The Nemo Nomad is a packable, versatile mattress that can fit in a carry-on. While it's not as comfortable as the Therm-a-Rest Dreamtime or the luxurious Exped Megamat, it's perfect for the jet set, hostel bound traveler who is wary of strange mattresses. The Nomad also has hook system that allows it to connect with another Nomad for a full-size bed. You could easily pack enough Nomads for the whole family and still have plenty of room to spare for rafts, bikes, toys, and whatever else you need for the ultimate car camping experience.
NEMO Nomad Insulated ReviewPrice: $230 List | $229.95 at MooseJaw
Compare prices at 2 resellers Pros: Light, packable, integrated foot pump for easy inflation
Cons: Expensive, not very warm, bouncy feel
Bottom line: This lightweight pad is a good choice for travelers.
Length: 80 in
Manufacturer: NEMO Equipment
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Our Analysis and Test Results
Comfort is this pad's biggest weakness, as all our testers preferred the foam core mattresses like the Alps Mountaineering Outback for their firmness and lack of bounce. Regarding packability, it reigns supreme and is one of the lightest pads in our review, even with the integrated foot pump that saves your lungs from having to inflate this 80 x 30 x 6-inch behemoth.
The Nomad scores on the lower end of the comfort metric, but keep in mind that we work with a relative scale. The Alps Mountaineering Outback is the most comfortable pad in the lineup, but the Nomad is by no means uncomfortable, especially compared to your standard lightweight backpacking sleeping pad. What we didn't like was the bouncy feeling of the nomad and the noticeable horizontal. Again, we're splitting hairs here, and a few of our testers weren't bothered by the baffles at all, but in the pursuit of the best, we must sleep critically!
Ease of Use
The built-in "foot" pump inflates this pad to firmness and many, many pumps. We're hesitant to say foot pump because the pump works much better with your hands. It's easier to cover and uncover the air hole as the foam pump expands to draw in air and then compresses, forcing air into the rest of the mattress. The pump is bigger than the foam pump included with the Exped MegaMat, but it's tasked with moving a lot more air than the MegaMat pump, and the two pads inflate with about the same amount of effort. If you pump up the mattress once a week, it's not a big deal. If you're moving every day, pumping gets a little old. But we feel it's far superior to trying to blow up this 6-inch thick mattress. We also think it's way cooler than the loud, battery-powered pump used by the Soundasleep Camping Series.
The motorized pump is also heavy and requires a charger, all essential parts that can be lost in the shuffle of travel and adventure. The Nomad features a bonus twist valve so you can easily adjust the firmness to your liking, and two big deflation valve when it's time to blast the air out, fold the pad in half, roll it up and hit the road. The whole deflation and packing process takes an easy 60 seconds.
Nemo doesn't give this mattress an R-value, but the insulated version is lined with PrimaLoft. Compared to foam core mattresses like the Exped MegaMat, the Nomad feels noticeably less warm. There are 14,400 cubic inches of freely flowing air in this puppy, and that makes for a poor insulator. Nemo recommends this pad for temps down to 25 degrees. We'd go with a pad with an R-value of 3 or higher for temps that low. For fair weather summertime camping or indoor use, the temperature rating or R-value isn't a problem. Remember, a pad that insulates you from the cold ground will not affect your body temperature when it's hot out unless maybe you're sleeping on hot pavement, in which case you should look around for a better place to camp.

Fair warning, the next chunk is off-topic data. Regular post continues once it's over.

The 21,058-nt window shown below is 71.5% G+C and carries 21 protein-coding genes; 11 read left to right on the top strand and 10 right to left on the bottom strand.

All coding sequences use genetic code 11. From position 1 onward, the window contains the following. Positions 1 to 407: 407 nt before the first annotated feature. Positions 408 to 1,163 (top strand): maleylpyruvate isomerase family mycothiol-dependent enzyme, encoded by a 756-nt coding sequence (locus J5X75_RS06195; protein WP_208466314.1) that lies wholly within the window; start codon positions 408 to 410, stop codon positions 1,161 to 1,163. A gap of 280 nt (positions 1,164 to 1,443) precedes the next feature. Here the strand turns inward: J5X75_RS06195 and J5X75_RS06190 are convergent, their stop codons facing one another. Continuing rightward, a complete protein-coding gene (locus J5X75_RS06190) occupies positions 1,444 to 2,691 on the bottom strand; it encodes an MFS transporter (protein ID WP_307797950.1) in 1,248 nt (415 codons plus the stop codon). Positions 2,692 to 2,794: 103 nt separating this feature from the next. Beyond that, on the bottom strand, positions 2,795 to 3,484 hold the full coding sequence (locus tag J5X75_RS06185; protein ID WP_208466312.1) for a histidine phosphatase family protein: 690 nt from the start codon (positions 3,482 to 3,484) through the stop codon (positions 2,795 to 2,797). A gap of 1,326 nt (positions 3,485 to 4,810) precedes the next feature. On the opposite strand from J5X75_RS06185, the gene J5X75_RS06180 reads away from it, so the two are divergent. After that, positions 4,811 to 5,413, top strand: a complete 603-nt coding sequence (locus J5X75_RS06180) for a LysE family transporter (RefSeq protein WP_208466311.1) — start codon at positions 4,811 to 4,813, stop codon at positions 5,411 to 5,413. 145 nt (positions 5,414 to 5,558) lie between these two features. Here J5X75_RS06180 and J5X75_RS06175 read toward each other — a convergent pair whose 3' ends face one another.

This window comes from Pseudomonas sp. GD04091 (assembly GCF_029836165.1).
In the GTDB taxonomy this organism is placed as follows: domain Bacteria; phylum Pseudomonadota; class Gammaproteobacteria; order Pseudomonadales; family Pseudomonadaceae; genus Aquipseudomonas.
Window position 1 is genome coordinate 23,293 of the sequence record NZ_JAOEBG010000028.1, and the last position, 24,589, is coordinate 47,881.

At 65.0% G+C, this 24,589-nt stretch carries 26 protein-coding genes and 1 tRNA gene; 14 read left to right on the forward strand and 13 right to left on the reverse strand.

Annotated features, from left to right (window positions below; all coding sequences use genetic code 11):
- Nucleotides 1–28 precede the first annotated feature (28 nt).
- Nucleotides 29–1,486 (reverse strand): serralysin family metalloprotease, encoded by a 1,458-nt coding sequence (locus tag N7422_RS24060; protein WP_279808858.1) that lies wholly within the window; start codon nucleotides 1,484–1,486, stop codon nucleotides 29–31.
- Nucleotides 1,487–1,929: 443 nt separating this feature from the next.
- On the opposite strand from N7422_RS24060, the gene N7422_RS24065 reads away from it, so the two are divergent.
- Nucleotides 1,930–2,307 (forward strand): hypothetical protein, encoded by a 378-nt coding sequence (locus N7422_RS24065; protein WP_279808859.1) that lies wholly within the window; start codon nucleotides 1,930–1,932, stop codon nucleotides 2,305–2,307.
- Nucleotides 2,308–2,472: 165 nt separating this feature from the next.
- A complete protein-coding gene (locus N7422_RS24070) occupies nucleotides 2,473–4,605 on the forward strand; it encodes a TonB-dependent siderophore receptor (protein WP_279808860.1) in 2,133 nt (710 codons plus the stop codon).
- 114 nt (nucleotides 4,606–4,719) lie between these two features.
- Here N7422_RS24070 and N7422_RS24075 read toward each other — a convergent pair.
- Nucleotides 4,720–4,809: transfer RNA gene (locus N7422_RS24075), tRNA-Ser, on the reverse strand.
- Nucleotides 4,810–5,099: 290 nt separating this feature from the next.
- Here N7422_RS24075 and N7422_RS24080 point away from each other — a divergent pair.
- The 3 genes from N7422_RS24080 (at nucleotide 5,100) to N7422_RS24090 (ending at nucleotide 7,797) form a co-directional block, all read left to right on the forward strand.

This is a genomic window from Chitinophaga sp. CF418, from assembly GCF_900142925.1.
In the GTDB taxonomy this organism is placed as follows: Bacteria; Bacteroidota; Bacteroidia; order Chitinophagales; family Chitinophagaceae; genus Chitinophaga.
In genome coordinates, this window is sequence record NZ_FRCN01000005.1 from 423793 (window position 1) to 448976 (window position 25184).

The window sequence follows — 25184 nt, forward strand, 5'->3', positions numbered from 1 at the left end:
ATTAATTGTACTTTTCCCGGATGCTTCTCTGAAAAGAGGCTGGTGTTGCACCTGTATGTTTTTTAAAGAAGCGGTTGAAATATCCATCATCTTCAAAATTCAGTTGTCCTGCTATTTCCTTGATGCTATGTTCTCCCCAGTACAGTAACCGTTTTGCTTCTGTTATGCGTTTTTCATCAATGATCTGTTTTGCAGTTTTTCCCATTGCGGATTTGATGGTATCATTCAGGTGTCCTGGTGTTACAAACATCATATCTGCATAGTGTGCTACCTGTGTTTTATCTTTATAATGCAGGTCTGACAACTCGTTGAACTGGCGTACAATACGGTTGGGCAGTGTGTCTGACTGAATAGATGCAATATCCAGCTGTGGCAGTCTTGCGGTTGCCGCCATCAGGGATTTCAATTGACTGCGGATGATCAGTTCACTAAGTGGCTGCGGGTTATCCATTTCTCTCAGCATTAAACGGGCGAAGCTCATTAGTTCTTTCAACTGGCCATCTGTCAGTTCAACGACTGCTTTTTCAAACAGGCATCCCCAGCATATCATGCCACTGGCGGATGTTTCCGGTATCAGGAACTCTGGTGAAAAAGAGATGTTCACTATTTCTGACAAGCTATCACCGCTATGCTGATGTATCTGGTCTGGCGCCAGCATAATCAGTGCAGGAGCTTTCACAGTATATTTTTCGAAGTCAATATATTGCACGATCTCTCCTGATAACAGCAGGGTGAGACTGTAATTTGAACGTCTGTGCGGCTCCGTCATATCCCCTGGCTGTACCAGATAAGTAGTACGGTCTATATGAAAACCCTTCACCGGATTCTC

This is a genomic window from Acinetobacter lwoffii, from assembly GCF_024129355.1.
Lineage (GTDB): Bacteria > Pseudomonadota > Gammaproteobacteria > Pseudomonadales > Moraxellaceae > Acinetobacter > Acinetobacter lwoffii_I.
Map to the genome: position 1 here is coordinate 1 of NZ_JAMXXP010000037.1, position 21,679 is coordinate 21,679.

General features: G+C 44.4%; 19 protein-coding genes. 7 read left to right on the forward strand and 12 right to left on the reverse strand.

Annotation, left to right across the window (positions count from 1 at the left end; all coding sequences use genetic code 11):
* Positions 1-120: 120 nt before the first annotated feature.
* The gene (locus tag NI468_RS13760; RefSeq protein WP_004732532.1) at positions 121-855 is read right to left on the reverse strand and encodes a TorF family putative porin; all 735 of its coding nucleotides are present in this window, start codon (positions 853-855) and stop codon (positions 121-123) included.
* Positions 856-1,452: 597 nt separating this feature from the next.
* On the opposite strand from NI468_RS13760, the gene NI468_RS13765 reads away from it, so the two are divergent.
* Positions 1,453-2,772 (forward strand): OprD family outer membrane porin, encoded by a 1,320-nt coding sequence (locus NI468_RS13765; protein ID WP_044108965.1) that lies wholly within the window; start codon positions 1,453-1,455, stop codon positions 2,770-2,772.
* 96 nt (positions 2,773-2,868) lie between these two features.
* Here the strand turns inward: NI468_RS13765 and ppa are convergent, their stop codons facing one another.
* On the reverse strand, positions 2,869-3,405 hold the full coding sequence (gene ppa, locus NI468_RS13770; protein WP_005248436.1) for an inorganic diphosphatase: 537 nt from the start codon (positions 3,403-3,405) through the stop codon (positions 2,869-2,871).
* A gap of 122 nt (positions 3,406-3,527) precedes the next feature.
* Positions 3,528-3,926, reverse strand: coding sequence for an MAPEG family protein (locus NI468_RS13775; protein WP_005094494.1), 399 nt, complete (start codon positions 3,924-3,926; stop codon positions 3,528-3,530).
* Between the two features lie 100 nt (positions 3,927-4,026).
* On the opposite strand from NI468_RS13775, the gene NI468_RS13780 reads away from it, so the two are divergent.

At 80 inches long, this big guy isn't going to fit in many lightweight backpacking tents, so pay attention to your tent's dimensions when you're considering one (or a pair!) of these mattresses. Thanks to its relatively light weight of 3.75lbs and its small packed size, this pad can go anywhere. It can fit in a carry-on, and you could be sleeping like a baby on your own deluxe mattress during your next 12-hour mega layover. Pull it out of the closet, pump it up, put a sheet on it, and your next overnight guest has a much better place to sleep than the couch.
The Nemo stows away in nice 11 x 5.7-inch package, about a third of the size of the Exped MegaMat, theAlps Mountaineering Outback, and the Therm-a-Rest Dreamtime. While all these mats received higher comfort ratings, you're not likely to bring them on a trip that involves air travel (they're huge), and a whole family's worth of these pads takes up loads of space in the minivan.
As long as it's warm out, the Nomad is good to go. It's one of the few mats we tested that we would fly with. Though this mat is one of the lightest, we still wouldn't want to lug three pounds of pad backpacking, but the Nomad is great for car camping situations, especially when packing space is at a premium.
The insulated version of this pad that we tested costs $229.95. If you only go camping five days this year, that's around $46 a night, and we've found better rates at Vegas hotels. However, do keep in mind that all the top camping mattress competitors come in at around the $200 mark. So to get the most out of your mat, go camping more! This pad comes with a patch kit, which we didn't get to use thanks to the durable 75 denier puncture resistant fabric.
The light and packable Nomad surely lives up to its name. It's one of the most versatile mattresses we've tested. While air core mats like this one aren't our favorite regarding comfort, we like this Mat much better than the bouncy, PVC constructed Soundasleep Camping Series.
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Most recent review: June 22, 2018
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